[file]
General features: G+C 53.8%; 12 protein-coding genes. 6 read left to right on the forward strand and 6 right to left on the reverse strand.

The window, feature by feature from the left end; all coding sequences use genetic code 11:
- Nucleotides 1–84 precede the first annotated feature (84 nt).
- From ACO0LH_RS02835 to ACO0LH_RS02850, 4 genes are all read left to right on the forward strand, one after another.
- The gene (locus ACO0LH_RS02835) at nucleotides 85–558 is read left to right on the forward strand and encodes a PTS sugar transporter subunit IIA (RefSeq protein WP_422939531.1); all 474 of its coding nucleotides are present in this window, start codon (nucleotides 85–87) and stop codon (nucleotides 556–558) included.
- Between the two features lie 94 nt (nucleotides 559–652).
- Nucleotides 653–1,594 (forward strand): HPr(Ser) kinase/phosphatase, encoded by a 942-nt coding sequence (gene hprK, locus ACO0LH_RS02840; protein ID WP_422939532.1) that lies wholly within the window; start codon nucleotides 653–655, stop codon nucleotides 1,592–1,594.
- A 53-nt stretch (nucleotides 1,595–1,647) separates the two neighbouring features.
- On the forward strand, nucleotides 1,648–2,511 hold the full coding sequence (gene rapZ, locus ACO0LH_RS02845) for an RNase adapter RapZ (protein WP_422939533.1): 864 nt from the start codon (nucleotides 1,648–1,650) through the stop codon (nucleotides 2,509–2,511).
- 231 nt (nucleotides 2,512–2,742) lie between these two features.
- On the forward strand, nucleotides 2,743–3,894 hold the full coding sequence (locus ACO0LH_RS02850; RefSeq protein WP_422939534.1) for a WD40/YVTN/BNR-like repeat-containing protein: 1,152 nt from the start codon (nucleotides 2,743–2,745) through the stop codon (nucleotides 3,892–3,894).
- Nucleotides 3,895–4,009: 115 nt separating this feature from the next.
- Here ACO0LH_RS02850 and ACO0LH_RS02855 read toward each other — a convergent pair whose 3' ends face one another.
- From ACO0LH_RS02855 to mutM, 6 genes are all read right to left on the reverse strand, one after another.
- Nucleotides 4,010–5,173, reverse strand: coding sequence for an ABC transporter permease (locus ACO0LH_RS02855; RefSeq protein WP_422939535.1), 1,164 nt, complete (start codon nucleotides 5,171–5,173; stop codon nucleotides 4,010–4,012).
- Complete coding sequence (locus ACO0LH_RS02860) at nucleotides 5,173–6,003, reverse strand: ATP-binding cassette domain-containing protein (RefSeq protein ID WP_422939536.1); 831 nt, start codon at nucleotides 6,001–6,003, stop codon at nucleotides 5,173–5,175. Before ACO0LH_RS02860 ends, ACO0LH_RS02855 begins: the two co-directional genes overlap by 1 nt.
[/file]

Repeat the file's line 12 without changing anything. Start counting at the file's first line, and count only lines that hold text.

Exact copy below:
- Nucleotides 3,895–4,009: 115 nt separating this feature from the next.